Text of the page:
There is some uncertainty in the carbon-specific respiration rates derived here due to the lack of direct measurement of the POC content of individual FP used for respiration experiments. However, calculations based on the range of literature values for euphausiid FP POC cannot produce the observed declines in FP POC (error bars of Fig. 6). Carbon-specific respiration rates would need to be between 4 and 32 times larger than those calculated to match the observed decline in FP POC flux between MLD+10 and MLD+110. Given the measured oxygen fluxes to FP, this would require FP POC contents to be 6, 43, or 34 times smaller than measured here to match observed FP degradation at ICE, P2, and

P3, respectively. This is unlikely considering that minimum reported literature values of POC: volume for FP are 0.016 mg C mm"3 (Gonzalez 1992), and that average measurements on the fresh FP made here (0.039 mg C mm"3) are similar to measurements made on FP collected from sediment traps at 1500-2000 m at P2 and P3 (0.030 mg C mm"3) (Manno et al. 2015).

Respiration rates reported in this study were representative of particle-associated microbes only. Free living microbes may also play a large role in the attenuation of POC. The role of free living bacteria vs. particle-associated bacteria within FP is not yet clear (Cnudde et al. 2013; Turner 2015), and in fact a study by Poulsen and Iversen (2008) demonstrated that free living bacteria did not significantly contribute to FP degradation. Instead protozoo-plankton were the key organisms for the recycling of copepod FP. It is possible that additional colonisation of FP by free living bacteria in the surface ocean (Thiele et al. 2014) may lead to increased densities of particle associated microbes and increased degradation rates of FP as they sink through the water column (Jing et al. 2012). Fragmentation via zooplankton could also increase FP colonisation, increasing degradation rates. In addition, several studies have shown significant loss of FP carbon to the dissolved organic carbon (DOC) pool, driven by ecto-enzymatic hydrolysis by microbes as well as abiotically via diffusion (Urban-Rich 1999; M0ller et al. 2003;Thor et al. 2003). Particle associated microbes can enhance the release of DOC from FP, which would result in more rapid microbially driven attenuation of FP POC than suggested by respiration rates measured here. DOC leakage has been observed to occur rapidly after egestion (Urban-Rich 1999) and hence, depending on the depth of FP production, a significant proportion of this POC loss may have already occurred by MLD + 10 thus contributing less to attenuation below this depth. We would require a 40-70% loss of FP POC to account for the observed rapid declines in FP POC between MLD + 10 and MLD+110 at P2 and P3, which is not likely to be explained by DOC leakage alone (e.g., M0ller et al. 2003, Fig. 2). We believe that a combination of mechanical break up via zooplankton, and enzymatic hydrolysis drive the rapid loss of POC, via a transfer to slowly sinking or suspended POC or DOC. Future studies combining direct measurements of particle associated FP respiration with FP incubations in the presence of free living bacteria are needed to better balance the budget of microbial and zooplankton driven degradation processes.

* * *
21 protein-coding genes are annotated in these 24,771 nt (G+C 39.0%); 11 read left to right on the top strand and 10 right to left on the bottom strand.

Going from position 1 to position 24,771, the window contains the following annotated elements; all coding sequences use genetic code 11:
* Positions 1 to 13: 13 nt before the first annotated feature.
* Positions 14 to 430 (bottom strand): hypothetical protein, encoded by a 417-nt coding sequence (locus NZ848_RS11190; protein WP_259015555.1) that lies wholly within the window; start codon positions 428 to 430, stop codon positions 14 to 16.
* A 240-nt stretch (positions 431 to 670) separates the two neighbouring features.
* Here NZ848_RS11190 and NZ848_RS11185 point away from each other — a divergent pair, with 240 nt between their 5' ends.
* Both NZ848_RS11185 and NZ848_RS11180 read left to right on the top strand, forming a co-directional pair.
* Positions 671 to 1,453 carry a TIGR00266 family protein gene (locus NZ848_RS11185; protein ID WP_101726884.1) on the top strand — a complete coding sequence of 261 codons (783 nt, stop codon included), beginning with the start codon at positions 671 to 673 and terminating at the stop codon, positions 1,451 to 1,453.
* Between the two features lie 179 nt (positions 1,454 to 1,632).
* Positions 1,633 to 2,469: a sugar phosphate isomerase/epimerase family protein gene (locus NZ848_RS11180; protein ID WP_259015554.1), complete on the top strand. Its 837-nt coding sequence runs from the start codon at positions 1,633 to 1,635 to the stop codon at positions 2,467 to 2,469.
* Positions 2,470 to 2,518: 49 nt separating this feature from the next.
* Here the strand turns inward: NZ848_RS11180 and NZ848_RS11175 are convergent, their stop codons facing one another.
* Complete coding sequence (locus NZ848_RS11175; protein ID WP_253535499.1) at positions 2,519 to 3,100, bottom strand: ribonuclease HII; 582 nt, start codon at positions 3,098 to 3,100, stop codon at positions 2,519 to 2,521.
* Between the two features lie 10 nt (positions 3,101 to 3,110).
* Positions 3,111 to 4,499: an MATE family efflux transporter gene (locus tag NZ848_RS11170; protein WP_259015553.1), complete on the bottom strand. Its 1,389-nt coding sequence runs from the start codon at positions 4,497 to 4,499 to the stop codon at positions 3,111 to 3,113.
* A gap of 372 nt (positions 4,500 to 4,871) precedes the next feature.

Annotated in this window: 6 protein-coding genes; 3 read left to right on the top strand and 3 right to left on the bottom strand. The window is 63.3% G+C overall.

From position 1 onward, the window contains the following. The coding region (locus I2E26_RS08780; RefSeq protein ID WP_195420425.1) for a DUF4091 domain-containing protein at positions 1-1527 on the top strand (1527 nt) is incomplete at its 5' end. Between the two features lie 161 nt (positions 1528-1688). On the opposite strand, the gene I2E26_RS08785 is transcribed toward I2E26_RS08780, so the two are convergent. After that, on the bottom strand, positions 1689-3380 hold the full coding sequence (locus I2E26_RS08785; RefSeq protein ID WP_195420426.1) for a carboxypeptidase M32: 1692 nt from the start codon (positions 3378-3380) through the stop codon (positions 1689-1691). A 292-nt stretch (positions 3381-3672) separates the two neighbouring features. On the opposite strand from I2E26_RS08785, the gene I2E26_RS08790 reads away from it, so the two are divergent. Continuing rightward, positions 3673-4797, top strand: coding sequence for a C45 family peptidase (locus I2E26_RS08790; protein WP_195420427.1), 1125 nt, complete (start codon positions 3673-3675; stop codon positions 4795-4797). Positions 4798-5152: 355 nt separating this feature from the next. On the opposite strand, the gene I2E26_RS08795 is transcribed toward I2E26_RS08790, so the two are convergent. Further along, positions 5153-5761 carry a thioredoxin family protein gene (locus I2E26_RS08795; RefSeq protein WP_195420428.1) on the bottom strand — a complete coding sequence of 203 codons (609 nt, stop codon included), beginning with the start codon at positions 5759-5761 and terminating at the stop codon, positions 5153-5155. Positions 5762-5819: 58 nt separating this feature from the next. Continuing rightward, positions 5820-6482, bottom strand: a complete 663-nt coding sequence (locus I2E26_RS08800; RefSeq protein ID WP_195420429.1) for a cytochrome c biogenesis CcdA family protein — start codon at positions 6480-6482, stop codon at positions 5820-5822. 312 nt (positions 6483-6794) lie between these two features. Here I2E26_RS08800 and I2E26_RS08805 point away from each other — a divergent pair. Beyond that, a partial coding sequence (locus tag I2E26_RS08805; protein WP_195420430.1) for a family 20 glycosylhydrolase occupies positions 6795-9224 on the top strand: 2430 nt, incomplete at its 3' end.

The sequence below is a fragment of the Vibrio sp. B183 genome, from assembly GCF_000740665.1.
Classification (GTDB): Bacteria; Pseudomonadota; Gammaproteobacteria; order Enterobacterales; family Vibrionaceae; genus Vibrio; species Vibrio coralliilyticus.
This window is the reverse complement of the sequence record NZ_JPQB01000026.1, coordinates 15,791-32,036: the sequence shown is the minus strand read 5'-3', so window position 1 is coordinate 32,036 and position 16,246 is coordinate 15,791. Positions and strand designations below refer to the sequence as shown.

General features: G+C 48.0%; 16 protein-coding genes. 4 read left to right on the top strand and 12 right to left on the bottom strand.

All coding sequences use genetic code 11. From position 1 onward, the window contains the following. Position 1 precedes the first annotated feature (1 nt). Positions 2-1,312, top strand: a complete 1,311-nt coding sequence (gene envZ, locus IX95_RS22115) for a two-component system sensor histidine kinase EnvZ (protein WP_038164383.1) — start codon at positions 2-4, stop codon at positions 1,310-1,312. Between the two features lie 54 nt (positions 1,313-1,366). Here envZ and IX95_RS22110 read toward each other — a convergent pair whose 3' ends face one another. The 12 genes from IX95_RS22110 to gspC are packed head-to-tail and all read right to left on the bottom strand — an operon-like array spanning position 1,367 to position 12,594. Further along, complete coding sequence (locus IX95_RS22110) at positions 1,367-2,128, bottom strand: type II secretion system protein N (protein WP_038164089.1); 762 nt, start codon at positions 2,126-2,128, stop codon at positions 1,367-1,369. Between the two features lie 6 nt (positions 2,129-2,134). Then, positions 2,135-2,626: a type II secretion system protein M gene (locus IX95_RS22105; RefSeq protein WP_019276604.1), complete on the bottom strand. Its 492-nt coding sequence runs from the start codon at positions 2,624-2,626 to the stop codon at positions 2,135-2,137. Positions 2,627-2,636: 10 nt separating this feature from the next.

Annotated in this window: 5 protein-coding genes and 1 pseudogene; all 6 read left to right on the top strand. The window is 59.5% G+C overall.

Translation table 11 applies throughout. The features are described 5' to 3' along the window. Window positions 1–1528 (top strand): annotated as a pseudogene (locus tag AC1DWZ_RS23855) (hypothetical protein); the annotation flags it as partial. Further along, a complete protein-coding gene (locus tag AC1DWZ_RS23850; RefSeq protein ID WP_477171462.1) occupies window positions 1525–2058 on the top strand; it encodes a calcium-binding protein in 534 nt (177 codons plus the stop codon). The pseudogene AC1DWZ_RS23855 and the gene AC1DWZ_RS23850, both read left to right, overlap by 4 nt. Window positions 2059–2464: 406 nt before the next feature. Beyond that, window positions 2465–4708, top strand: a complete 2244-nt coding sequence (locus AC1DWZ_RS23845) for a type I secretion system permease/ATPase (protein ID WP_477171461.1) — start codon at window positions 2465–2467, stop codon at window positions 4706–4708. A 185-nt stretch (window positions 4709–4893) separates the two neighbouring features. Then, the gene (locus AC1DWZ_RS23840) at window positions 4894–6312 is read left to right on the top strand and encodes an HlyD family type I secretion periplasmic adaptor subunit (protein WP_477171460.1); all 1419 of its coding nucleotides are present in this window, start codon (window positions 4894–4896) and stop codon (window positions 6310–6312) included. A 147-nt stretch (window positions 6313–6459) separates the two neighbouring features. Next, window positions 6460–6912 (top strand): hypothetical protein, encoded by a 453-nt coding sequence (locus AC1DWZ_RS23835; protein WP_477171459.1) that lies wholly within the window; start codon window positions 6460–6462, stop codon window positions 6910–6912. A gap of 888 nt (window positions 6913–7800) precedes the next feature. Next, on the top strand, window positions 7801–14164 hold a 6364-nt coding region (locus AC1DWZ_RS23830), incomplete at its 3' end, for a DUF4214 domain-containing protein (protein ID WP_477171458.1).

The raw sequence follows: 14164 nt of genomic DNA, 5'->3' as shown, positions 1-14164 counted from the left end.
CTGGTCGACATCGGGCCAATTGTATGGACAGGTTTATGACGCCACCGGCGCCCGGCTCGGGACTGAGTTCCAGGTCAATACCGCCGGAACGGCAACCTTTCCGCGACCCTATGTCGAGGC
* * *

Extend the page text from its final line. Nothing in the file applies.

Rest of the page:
Microbial respiration may represent a slow background process of degradation of the POC flux, which is always occurring but sometimes overshadowed by intense fragmentation and reworking by zooplankton populations. We hypothesize that at times of high productivity such as during the spring bloom, and when zooplankton are exerting tight grazing control, high production is efficiently grazed

Fig. 7. Schematic to illustrate the mechanisms contributing to flux attenuation in the upper mesopelagic in the Scotia Sea, Antarctica, and the influence of bloom phase on these mechanisms.

and recycled in the upper mesopelagic, leading to the high biomass, low export (HBLE) situation noted by Lam and Bishop (2007). Conversely, in prebloom situations, when both algal and zooplankton biomass are low, POC attenuation occurs primarily via microbial respiration (Fig. 7).


To the best of our knowledge, this is the first study to conduct direct measurements of oxygen gradients, and hence respiration rates, on individual FP in the Southern Ocean. Respiration rates calculated from direct measurements have been used across the study region even though it was not possible to conduct respiration measurements at each station due to the difficulty and time intensive nature of the experiments, as well as operational limitations on FP collection. Therefore, although microbial communities may differ between stations, we present here a best estimate based on the available data.

It was not possible to collect FP from the different sites at the same stage of the bloom, as the blooms in these

regions do not occur concurrently. Variable zooplankton diet, due to different bloom type, may therefore lead to seasonal variability in FP degradation rate, which is not possible to separate from spatial variability in this study. Despite the inevitable uncertainties involved in this, we believe this basin wide compilation provides a good estimate of particle associated microbial respiration in the Scotia Sea. Our data therefore represent a spatial and temporal average and we stress the need for caution before applying these rates to specific regions and at specific stages of the bloom.

Concluding remarks